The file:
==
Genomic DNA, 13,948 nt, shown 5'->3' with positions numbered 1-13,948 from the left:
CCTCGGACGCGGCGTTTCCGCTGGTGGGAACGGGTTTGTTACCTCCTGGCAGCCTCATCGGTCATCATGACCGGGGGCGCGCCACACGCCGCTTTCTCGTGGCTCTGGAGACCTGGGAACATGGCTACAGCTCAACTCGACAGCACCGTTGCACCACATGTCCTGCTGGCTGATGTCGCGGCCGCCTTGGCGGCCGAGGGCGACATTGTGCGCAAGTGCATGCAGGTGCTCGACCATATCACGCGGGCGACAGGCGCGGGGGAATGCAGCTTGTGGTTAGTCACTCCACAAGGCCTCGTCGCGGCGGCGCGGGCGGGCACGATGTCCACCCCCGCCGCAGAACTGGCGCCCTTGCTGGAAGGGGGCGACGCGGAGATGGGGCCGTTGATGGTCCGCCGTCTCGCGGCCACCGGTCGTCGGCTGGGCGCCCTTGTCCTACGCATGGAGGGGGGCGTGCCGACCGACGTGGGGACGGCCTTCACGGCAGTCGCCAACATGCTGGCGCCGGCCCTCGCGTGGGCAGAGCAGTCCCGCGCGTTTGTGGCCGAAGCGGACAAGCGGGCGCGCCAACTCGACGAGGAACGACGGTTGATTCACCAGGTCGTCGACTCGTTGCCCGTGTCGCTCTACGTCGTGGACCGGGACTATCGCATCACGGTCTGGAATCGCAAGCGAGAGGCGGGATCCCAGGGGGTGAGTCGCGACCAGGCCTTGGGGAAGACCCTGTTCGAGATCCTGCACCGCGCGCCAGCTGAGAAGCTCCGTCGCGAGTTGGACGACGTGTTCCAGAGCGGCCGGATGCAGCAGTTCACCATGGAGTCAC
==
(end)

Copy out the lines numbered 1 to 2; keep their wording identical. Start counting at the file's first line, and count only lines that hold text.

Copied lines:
Genomic DNA, 13,948 nt, shown 5'->3' with positions numbered 1-13,948 from the left:
CCTCGGACGCGGCGTTTCCGCTGGTGGGAACGGGTTTGTTACCTCCTGGCAGCCTCATCGGTCATCATGACCGGGGGCGCGCCACACGCCGCTTTCTCGTGGCTCTGGAGACCTGGGAACATGGCTACAGCTCAACTCGACAGCACCGTTGCACCACATGTCCTGCTGGCTGATGTCGCGGCCGCCTTGGCGGCCGAGGGCGACATTGTGCGCAAGTGCATGCAGGTGCTCGACCATATCACGCGGGCGACAGGCGCGGGGGAATGCAGCTTGTGGTTAGTCACTCCACAAGGCCTCGTCGCGGCGGCGCGGGCGGGCACGATGTCCACCCCCGCCGCAGAACTGGCGCCCTTGCTGGAAGGGGGCGACGCGGAGATGGGGCCGTTGATGGTCCGCCGTCTCGCGGCCACCGGTCGTCGGCTGGGCGCCCTTGTCCTACGCATGGAGGGGGGCGTGCCGACCGACGTGGGGACGGCCTTCACGGCAGTCGCCAACATGCTGGCGCCGGCCCTCGCGTGGGCAGAGCAGTCCCGCGCGTTTGTGGCCGAAGCGGACAAGCGGGCGCGCCAACTCGACGAGGAACGACGGTTGATTCACCAGGTCGTCGACTCGTTGCCCGTGTCGCTCTACGTCGTGGACCGGGACTATCGCATCACGGTCTGGAATCGCAAGCGAGAGGCGGGATCCCAGGGGGTGAGTCGCGACCAGGCCTTGGGGAAGACCCTGTTCGAGATCCTGCACCGCGCGCCAGCTGAGAAGCTCCGTCGCGAGTTGGACGACGTGTTCCAGAGCGGCCGGATGCAGCAGTTCACCATGGAGTCAC